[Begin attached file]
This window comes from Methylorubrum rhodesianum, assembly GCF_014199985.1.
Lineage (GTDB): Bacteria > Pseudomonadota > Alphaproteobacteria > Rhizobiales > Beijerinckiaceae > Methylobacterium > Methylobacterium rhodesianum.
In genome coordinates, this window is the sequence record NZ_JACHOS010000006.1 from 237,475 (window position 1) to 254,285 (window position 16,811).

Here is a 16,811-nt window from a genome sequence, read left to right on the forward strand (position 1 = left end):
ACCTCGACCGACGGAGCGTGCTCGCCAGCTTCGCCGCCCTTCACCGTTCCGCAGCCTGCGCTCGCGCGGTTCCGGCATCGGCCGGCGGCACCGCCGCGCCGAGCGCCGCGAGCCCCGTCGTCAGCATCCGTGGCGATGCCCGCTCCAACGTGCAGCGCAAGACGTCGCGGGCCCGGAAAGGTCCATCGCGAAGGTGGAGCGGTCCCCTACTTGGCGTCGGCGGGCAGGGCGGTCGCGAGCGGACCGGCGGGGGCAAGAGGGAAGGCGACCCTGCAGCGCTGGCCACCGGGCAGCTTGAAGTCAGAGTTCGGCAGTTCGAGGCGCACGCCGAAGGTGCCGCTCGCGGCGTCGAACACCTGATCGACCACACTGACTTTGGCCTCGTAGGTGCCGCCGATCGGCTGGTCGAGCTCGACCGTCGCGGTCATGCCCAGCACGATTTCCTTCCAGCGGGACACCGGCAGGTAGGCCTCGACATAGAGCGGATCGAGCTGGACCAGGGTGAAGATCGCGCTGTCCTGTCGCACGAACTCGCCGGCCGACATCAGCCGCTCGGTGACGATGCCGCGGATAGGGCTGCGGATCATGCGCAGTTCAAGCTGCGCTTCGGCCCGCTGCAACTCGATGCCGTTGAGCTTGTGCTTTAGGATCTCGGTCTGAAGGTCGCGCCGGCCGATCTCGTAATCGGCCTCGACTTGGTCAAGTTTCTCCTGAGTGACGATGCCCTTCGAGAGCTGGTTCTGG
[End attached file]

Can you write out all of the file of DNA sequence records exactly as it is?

This window comes from Methylorubrum rhodesianum, assembly GCF_014199985.1.
Lineage (GTDB): Bacteria > Pseudomonadota > Alphaproteobacteria > Rhizobiales > Beijerinckiaceae > Methylobacterium > Methylobacterium rhodesianum.
In genome coordinates, this window is the sequence record NZ_JACHOS010000006.1 from 237,475 (window position 1) to 254,285 (window position 16,811).

Here is a 16,811-nt window from a genome sequence, read left to right on the forward strand (position 1 = left end):
ACCTCGACCGACGGAGCGTGCTCGCCAGCTTCGCCGCCCTTCACCGTTCCGCAGCCTGCGCTCGCGCGGTTCCGGCATCGGCCGGCGGCACCGCCGCGCCGAGCGCCGCGAGCCCCGTCGTCAGCATCCGTGGCGATGCCCGCTCCAACGTGCAGCGCAAGACGTCGCGGGCCCGGAAAGGTCCATCGCGAAGGTGGAGCGGTCCCCTACTTGGCGTCGGCGGGCAGGGCGGTCGCGAGCGGACCGGCGGGGGCAAGAGGGAAGGCGACCCTGCAGCGCTGGCCACCGGGCAGCTTGAAGTCAGAGTTCGGCAGTTCGAGGCGCACGCCGAAGGTGCCGCTCGCGGCGTCGAACACCTGATCGACCACACTGACTTTGGCCTCGTAGGTGCCGCCGATCGGCTGGTCGAGCTCGACCGTCGCGGTCATGCCCAGCACGATTTCCTTCCAGCGGGACACCGGCAGGTAGGCCTCGACATAGAGCGGATCGAGCTGGACCAGGGTGAAGATCGCGCTGTCCTGTCGCACGAACTCGCCGGCCGACATCAGCCGCTCGGTGACGATGCCGCGGATAGGGCTGCGGATCATGCGCAGTTCAAGCTGCGCTTCGGCCCGCTGCAACTCGATGCCGTTGAGCTTGTGCTTTAGGATCTCGGTCTGAAGGTCGCGCCGGCCGATCTCGTAATCGGCCTCGACTTGGTCAAGTTTCTCCTGAGTGACGATGCCCTTCGAGAGCTGGTTCTGG